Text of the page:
So what about food? Unfortunately food is place where you can make the most difference, but it's also the hardest. In my case I specifically chose the period over Christmas because I'd be away from work. We have a soda and candy machine at work and we're surrounded by coffee shops. Over the two weeks holiday I was able to get a head start in breaking my sugar/coffee addiction because I had removed myself from easy sources of them. I still have a coffee if I'm out with friends, but I'm not going to get one every day any more. You can make a lot of progress just cutting out sugar soda and regular coffee but sooner or later your're going to have to address your main meals. A big part of this is learning to read food labels. Steer clear of a lot of salt, sugar or fat. You may see things advertised as "low fat" that usually means they're loaded with sugar.
My breakfast was already pretty healthy, I have a bowl of muesli with skim milk. I buy muesli with dried fruit. People say you shouldn't, but you can't just eat tasteless food all the time you're go crazy. Sometimes I'll buy a few bananas and put the whole lot in a blender and drink it as a smoothie.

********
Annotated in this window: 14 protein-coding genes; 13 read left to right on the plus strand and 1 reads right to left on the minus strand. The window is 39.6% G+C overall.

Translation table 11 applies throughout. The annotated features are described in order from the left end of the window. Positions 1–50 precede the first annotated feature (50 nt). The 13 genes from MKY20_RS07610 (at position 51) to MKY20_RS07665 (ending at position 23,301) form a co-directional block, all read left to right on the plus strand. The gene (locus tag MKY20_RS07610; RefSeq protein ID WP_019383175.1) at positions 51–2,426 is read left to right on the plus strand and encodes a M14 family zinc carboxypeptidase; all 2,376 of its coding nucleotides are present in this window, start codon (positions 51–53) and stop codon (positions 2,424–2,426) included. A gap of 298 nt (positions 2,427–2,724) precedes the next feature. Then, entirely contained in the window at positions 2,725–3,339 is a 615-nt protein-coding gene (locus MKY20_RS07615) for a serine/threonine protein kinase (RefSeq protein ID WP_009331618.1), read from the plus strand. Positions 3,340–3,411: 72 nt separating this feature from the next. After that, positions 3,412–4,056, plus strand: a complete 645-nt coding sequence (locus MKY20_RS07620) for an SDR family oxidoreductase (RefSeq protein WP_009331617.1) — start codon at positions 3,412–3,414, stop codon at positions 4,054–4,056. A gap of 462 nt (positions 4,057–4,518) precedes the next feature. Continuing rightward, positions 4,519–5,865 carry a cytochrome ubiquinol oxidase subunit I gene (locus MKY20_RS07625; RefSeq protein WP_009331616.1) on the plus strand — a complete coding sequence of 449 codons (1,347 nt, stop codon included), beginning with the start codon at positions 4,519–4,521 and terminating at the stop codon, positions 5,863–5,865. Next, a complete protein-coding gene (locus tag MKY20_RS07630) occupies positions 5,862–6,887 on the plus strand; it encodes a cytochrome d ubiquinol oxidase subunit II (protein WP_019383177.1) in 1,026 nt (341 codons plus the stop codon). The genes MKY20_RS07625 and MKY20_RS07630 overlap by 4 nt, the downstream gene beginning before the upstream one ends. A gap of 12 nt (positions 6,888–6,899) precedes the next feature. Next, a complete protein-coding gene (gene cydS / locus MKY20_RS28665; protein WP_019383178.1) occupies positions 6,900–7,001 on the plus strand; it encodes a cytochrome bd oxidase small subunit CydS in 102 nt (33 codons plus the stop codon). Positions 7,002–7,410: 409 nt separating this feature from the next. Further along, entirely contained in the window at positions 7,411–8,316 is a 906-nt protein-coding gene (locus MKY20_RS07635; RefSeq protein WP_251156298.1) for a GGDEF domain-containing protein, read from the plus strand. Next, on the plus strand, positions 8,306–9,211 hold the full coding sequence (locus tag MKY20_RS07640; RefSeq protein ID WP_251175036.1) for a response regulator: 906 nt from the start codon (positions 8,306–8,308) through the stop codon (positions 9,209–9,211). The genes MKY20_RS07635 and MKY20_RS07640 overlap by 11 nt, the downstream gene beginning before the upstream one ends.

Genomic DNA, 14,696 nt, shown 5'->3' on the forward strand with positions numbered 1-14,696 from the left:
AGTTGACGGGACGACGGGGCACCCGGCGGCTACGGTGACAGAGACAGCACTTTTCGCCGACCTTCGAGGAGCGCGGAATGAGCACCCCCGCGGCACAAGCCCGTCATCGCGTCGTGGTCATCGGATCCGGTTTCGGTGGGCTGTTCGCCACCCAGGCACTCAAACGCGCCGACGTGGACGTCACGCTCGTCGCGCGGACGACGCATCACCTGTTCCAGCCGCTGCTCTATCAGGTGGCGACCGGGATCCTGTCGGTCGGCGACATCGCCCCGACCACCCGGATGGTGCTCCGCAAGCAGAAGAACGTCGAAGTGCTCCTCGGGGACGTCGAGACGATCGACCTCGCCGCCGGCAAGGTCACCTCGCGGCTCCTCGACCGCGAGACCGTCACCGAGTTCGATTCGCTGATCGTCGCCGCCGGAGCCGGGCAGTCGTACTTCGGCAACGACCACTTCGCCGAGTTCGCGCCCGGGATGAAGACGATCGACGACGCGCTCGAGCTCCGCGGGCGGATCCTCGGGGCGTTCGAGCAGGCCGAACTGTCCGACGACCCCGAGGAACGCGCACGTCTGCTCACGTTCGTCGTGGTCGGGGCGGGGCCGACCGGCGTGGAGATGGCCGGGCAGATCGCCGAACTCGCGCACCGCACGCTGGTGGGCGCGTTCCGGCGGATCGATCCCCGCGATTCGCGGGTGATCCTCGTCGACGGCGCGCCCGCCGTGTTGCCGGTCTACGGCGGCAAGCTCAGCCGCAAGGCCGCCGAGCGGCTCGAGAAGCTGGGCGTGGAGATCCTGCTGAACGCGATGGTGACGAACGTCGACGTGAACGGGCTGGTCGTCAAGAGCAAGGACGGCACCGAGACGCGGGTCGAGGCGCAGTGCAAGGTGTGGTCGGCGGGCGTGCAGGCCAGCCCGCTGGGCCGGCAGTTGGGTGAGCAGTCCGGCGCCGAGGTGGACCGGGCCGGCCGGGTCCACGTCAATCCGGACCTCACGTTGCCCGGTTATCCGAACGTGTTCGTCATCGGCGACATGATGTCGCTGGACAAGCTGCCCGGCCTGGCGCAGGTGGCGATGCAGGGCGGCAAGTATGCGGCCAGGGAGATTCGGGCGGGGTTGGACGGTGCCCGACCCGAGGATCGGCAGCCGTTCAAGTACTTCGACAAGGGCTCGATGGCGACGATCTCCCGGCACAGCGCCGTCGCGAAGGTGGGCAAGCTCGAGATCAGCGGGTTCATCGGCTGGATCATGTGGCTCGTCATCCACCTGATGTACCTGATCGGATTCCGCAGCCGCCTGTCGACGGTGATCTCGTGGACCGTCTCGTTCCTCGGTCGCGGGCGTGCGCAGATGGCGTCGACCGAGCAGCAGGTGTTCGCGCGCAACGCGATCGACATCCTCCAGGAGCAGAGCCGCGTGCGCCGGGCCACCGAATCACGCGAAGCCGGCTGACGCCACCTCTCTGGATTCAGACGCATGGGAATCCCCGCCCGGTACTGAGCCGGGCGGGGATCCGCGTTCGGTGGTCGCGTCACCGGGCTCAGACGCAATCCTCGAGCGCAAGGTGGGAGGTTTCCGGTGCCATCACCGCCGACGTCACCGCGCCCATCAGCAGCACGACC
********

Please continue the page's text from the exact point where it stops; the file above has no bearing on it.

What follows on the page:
For lunch I was bringing my own in for a while but I found it just as easy to get a salad sandwich from a place near work, it also helped smooth over relations with the coffee shops I'd stopped frequenting. Steer clear of mayo, salt or any extras, pile on your favourite vegetables (carrots, capsicum, lettuce, cucumber, etc). On the weekends I make scrambled eggs on whole grain bread. No salt, but a little bit of pepper and chopped tomato.